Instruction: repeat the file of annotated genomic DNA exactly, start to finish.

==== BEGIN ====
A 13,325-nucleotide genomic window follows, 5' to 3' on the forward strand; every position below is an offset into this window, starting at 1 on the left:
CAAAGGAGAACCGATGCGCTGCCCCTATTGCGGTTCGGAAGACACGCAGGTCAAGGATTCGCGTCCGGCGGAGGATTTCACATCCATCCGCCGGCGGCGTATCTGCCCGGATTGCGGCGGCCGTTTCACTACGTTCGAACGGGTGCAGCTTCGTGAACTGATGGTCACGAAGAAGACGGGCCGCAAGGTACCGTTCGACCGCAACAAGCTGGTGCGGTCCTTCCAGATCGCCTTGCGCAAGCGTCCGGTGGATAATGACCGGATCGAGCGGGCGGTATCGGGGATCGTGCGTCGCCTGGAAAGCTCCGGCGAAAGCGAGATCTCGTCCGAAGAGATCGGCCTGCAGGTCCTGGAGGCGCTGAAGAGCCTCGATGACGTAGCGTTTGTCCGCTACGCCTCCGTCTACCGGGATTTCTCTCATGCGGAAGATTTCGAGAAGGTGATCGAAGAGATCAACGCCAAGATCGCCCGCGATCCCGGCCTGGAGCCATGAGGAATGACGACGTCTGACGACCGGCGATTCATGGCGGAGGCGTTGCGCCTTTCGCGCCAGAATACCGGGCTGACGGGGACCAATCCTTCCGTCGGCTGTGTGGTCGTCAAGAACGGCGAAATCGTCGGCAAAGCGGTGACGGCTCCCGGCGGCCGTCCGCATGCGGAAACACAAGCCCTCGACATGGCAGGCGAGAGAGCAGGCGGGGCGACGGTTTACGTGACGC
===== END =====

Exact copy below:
A 13,325-nucleotide genomic window follows, 5' to 3' on the forward strand; every position below is an offset into this window, starting at 1 on the left:
CAAAGGAGAACCGATGCGCTGCCCCTATTGCGGTTCGGAAGACACGCAGGTCAAGGATTCGCGTCCGGCGGAGGATTTCACATCCATCCGCCGGCGGCGTATCTGCCCGGATTGCGGCGGCCGTTTCACTACGTTCGAACGGGTGCAGCTTCGTGAACTGATGGTCACGAAGAAGACGGGCCGCAAGGTACCGTTCGACCGCAACAAGCTGGTGCGGTCCTTCCAGATCGCCTTGCGCAAGCGTCCGGTGGATAATGACCGGATCGAGCGGGCGGTATCGGGGATCGTGCGTCGCCTGGAAAGCTCCGGCGAAAGCGAGATCTCGTCCGAAGAGATCGGCCTGCAGGTCCTGGAGGCGCTGAAGAGCCTCGATGACGTAGCGTTTGTCCGCTACGCCTCCGTCTACCGGGATTTCTCTCATGCGGAAGATTTCGAGAAGGTGATCGAAGAGATCAACGCCAAGATCGCCCGCGATCCCGGCCTGGAGCCATGAGGAATGACGACGTCTGACGACCGGCGATTCATGGCGGAGGCGTTGCGCCTTTCGCGCCAGAATACCGGGCTGACGGGGACCAATCCTTCCGTCGGCTGTGTGGTCGTCAAGAACGGCGAAATCGTCGGCAAAGCGGTGACGGCTCCCGGCGGCCGTCCGCATGCGGAAACACAAGCCCTCGACATGGCAGGCGAGAGAGCAGGCGGGGCGACGGTTTACGTGACGC